Harold J. Collins, 64, had been battling health problems for years, including a tumor on his face, when he walked into the Southfield Police Department on Sunday and without a word, tried to fire his gun at an officer.
People who knew him at the Solaire Apartments for seniors described Collins as a kind man, whose illness cost him most of his ability to speak and appeared to make him self-conscious.
They said it seemed he wanted to interact and be more social, but his illness stopped him. He communicated through handwritten notes, soft speech and hand gestures.
Neither neighbors nor police could say whether the veteran purposely chose Veterans Day to walk into the station and brandish a gun nor can they say what motivated him to shoot at an officer after repeated requests to drop his weapon.
Collins was shot and killed by police officers, but not before a sergeant was shot in the left shoulder. Police are awaiting ballistics reports to officially attribute the shot to Collins.
But neighbors said the incident seemed unlike anything the man who had lived quietly among them for about a year and a half could do.
"You don't foresee this," said apartment manager Angelica Mercado of Sunday's shooting. "Not when somebody has a mild manner, not when somebody's quiet."
Collins was divorced and lived alone, but was frequently visited by a sister, Joyce Harris, and other friends and family, neighbors said. The Free Press contacted multiple members of Collins' family, who declined to comment. Others relatives could not be reached Monday. Federal court records indicate Collins filed for bankruptcy in 2004. No other information was available on the filing.
Divorce records from Wayne County Circuit Court show Collins filed for divorce in 1996 from Margaret Coe Collins. She could not be reached Monday. The case did not involve children, according to court documents.
Southfield Police Chief Eric Hawkins stopped short of calling the incident a police-assisted suicide and declined to assign significance to Collins' actions happening on Veterans Day.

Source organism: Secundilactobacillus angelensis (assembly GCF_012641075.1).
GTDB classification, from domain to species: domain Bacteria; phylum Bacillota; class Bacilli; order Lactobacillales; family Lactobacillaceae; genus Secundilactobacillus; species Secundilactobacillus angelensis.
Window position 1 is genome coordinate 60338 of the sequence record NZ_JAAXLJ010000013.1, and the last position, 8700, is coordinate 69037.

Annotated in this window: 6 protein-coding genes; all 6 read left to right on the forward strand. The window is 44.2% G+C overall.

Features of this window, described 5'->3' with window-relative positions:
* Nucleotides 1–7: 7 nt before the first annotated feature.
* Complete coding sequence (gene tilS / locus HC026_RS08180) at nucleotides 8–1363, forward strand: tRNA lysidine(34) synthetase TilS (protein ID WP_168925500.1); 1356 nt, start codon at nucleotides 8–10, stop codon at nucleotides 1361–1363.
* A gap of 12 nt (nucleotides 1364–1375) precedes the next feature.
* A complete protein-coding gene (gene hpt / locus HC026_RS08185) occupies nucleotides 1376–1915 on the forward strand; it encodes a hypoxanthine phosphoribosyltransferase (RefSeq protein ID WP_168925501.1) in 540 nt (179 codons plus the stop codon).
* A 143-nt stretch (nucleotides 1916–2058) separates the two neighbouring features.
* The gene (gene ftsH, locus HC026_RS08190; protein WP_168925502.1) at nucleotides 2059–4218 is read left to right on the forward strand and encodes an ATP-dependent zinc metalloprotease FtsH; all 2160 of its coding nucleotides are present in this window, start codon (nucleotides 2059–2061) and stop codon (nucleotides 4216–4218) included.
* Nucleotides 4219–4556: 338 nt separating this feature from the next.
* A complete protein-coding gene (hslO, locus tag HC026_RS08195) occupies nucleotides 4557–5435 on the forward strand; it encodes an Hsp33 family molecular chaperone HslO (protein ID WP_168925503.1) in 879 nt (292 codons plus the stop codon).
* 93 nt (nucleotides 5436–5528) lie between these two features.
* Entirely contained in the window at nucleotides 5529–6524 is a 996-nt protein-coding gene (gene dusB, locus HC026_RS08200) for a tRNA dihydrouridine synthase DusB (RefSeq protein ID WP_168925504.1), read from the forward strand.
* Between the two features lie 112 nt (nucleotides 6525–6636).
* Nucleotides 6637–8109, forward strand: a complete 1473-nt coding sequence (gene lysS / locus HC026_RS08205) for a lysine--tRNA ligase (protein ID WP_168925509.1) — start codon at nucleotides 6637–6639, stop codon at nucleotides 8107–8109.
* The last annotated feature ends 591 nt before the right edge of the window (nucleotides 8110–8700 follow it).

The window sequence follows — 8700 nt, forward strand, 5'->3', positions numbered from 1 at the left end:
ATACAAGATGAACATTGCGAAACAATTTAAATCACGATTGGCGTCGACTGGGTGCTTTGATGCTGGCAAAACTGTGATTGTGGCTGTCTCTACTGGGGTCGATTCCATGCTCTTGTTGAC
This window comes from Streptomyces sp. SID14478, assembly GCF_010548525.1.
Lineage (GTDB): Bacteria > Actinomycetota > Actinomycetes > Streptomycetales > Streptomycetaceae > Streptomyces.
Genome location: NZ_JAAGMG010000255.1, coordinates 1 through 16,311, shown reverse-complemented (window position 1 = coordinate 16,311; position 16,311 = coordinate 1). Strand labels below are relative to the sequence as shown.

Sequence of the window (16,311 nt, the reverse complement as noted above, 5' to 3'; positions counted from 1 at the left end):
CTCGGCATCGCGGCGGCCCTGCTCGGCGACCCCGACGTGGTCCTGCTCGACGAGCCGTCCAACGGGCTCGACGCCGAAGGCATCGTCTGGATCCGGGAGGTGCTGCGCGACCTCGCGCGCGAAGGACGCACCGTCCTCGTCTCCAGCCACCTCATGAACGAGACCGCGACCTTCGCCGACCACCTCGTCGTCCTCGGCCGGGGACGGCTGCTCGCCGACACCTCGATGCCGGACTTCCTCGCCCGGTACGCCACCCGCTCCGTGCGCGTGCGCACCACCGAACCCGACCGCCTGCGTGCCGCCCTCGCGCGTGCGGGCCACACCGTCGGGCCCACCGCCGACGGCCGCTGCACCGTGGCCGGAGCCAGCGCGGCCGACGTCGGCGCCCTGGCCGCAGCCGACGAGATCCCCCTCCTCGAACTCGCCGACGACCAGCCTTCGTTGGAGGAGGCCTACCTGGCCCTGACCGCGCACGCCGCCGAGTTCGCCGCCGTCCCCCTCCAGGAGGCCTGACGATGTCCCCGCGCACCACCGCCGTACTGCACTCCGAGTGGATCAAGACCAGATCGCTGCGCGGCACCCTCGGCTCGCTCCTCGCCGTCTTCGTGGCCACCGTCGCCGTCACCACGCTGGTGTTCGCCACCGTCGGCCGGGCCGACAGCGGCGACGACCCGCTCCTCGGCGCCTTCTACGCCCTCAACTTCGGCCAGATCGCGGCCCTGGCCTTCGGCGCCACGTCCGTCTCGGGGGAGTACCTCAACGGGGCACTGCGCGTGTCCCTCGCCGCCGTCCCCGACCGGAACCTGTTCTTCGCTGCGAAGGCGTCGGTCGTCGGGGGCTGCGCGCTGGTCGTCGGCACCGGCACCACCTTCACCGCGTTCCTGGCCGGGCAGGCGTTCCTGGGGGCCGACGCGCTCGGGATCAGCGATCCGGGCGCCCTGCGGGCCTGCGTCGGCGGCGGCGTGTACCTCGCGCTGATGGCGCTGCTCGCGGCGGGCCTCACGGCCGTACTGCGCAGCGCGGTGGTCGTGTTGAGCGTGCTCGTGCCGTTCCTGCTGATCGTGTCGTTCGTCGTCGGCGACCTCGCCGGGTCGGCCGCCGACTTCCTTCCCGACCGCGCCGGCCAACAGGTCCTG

But Solaire resident Alexander Jefferson, a Tuskegee airman and World War II veteran who met Collins, said anything was possible.
"There's no telling what this man went through," he said.
Whatever it was could have led Collins to the police station about 2:20 p.m. Sunday. According to police, he parked his white Dodge Caliber in the south-facing parking lot of the Police Department and walked into the lobby.
There, an officer behind protective glass spoke to Collins, who did not attempt to answer or make any gestures to communicate. Hawkins said Collins simply stared blankly before pointing a .38-caliber handgun at the officer and pulling the trigger.
But the gun didn't fire.
Five officers responded to the desk officer's call for help, emerging into the lobby and demanding that Collins drop the gun. He didn't comply, and the gunfire began, although it isn't clear from police statements who shot first.
A 50-year-old sergeant with 27 years of police experience, was hit once; Collins was hit multiple times.
Both were treated at the scene before being transported to Providence Hospital. The sergeant is expected to be released today. Hawkins did not release his name. Collins was pronounced dead at the hospital.
The Oakland County Medical Examiner's Office said Monday that Collins died of multiple gunshot wounds, but would not release any other information.
The Oakland County Sheriff's Office is investigating the shooting. Southfield police are conducting an internal investigation.
"There was nothing to alert any of our staff that anything unusual was about to happen," Hawkins said Monday. "Based on the behavior of this individual, this person was struggling with some very serious internal issues."
Contact Megha Satyanarayana: 313-222-8767 or [email protected]. Staff writers Elisha Anderson and Gina Damron contributed to this report.
McClatchy-Tribune News Service